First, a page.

Identifying opportunity, executing trades, and growing equity.
Each are however hindered by emotional pitfalls, and traders will find it hard to succeed unless these emotions are managed, ensuring they do not interfere with the trading plan.
One of the ways we can address these emotions is to create rules, these rules help us identify opportunities, execute our trades, and manage position size and risk. Such rules take away subjectivity and help our emotions from getting drawn into irrational market behaviour.
Having these rules is however not the complete solution, if we hit a series of losses following our rules, we start to doubt them. Such losses can create irrational blind spots in our cognitive reasoning. The more we are hit by losses the less likely we are to follow the rules, this comes despite knowing the market is itself irrational.
This cycle repeats endlessly until we accept that losses will occur, we must manage them accordingly with solid risk management and allow the market to do its thing. It’s important to note however that rules should not be followed blindly, they must be considered from past performance and analysis that supports the viability of the strategy. It goes without saying that following rules to a flawed or unproven strategy could lead to financial ruin.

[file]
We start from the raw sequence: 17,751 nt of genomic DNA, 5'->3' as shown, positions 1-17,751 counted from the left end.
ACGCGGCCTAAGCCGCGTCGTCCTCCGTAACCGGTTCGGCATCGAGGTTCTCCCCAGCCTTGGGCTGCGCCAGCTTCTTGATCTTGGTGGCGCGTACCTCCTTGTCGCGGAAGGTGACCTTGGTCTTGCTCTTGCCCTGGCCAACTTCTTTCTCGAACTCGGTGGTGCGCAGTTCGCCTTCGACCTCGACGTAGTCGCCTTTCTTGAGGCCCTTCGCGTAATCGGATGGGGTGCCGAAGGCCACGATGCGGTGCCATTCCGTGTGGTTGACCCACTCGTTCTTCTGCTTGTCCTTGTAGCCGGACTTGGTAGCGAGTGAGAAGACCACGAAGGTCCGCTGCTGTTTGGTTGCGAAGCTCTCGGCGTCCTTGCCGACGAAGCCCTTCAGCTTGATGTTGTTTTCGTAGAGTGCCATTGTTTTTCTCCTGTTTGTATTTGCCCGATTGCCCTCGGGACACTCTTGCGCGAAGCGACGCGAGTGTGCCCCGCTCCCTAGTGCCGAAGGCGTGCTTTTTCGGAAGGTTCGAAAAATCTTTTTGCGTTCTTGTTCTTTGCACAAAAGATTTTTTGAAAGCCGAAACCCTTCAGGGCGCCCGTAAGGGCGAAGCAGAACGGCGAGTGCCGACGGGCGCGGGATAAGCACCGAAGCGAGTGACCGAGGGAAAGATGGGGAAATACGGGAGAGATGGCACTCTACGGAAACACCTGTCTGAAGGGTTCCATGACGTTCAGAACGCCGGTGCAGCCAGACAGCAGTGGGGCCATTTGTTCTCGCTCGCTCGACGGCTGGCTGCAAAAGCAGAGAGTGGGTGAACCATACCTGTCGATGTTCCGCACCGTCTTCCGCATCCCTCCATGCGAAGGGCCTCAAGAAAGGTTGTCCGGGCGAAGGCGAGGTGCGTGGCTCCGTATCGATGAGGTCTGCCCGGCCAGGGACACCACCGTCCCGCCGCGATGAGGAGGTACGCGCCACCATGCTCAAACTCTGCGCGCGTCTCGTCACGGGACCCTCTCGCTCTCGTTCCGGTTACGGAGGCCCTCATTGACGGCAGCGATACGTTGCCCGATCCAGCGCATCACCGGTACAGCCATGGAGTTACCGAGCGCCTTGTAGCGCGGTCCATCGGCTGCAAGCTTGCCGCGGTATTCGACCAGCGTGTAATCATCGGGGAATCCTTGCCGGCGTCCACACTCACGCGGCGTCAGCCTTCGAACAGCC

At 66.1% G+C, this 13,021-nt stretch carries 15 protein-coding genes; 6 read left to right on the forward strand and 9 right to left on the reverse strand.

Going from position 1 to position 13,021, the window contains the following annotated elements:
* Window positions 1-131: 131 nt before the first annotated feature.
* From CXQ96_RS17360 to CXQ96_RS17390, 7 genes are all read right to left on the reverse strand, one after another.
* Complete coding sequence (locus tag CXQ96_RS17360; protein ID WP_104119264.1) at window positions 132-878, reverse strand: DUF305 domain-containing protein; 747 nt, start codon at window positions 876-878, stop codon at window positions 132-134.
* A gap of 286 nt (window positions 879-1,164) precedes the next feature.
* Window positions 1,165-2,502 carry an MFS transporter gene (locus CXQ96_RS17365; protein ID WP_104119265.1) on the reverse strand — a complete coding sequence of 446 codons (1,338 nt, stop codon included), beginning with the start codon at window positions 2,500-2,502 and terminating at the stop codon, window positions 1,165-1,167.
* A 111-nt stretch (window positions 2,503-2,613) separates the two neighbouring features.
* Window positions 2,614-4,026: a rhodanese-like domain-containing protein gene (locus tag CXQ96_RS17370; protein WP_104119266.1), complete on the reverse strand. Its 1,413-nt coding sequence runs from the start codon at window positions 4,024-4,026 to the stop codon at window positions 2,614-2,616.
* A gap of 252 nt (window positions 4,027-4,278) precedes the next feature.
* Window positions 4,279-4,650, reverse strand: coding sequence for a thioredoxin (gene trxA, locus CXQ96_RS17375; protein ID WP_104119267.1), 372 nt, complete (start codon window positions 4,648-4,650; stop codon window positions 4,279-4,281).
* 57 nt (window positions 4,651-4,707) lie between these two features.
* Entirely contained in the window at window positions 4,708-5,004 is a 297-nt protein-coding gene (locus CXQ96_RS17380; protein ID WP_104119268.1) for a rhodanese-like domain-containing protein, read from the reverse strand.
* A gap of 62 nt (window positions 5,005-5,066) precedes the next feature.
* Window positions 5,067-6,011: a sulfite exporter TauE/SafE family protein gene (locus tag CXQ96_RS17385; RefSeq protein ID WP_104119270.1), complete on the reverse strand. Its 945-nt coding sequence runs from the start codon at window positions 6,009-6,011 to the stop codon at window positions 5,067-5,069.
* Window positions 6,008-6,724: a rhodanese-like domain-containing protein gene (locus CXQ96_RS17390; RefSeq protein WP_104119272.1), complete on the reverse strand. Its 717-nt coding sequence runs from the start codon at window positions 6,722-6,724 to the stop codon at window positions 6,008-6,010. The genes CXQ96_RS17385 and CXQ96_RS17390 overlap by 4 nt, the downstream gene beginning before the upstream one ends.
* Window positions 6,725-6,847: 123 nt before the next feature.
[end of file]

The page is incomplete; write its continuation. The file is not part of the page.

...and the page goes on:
Another important aspect discussed in the book is expectation and goal achievement.
Many new traders start with an expectation, maybe targeting $500 per day, or achieving 100% annual returns. Giving too much focus on such targets inhibits the trader from developing a robust process, after all, the returns are simply a by-product of the process. New traders tend to have this in reverse, focusing on returns first and thinking about the process last, an approach I’m strongly against. Focus and energy must always be given to the strategy and process first. A link at the end of the video expanding on trading expectation may be of use.
After completing the study, preparation, and creating the rules and process, we need the discipline to ensure we always stay within that framework. Be as mechanical and as emotionless as you can without focusing on the financial reward.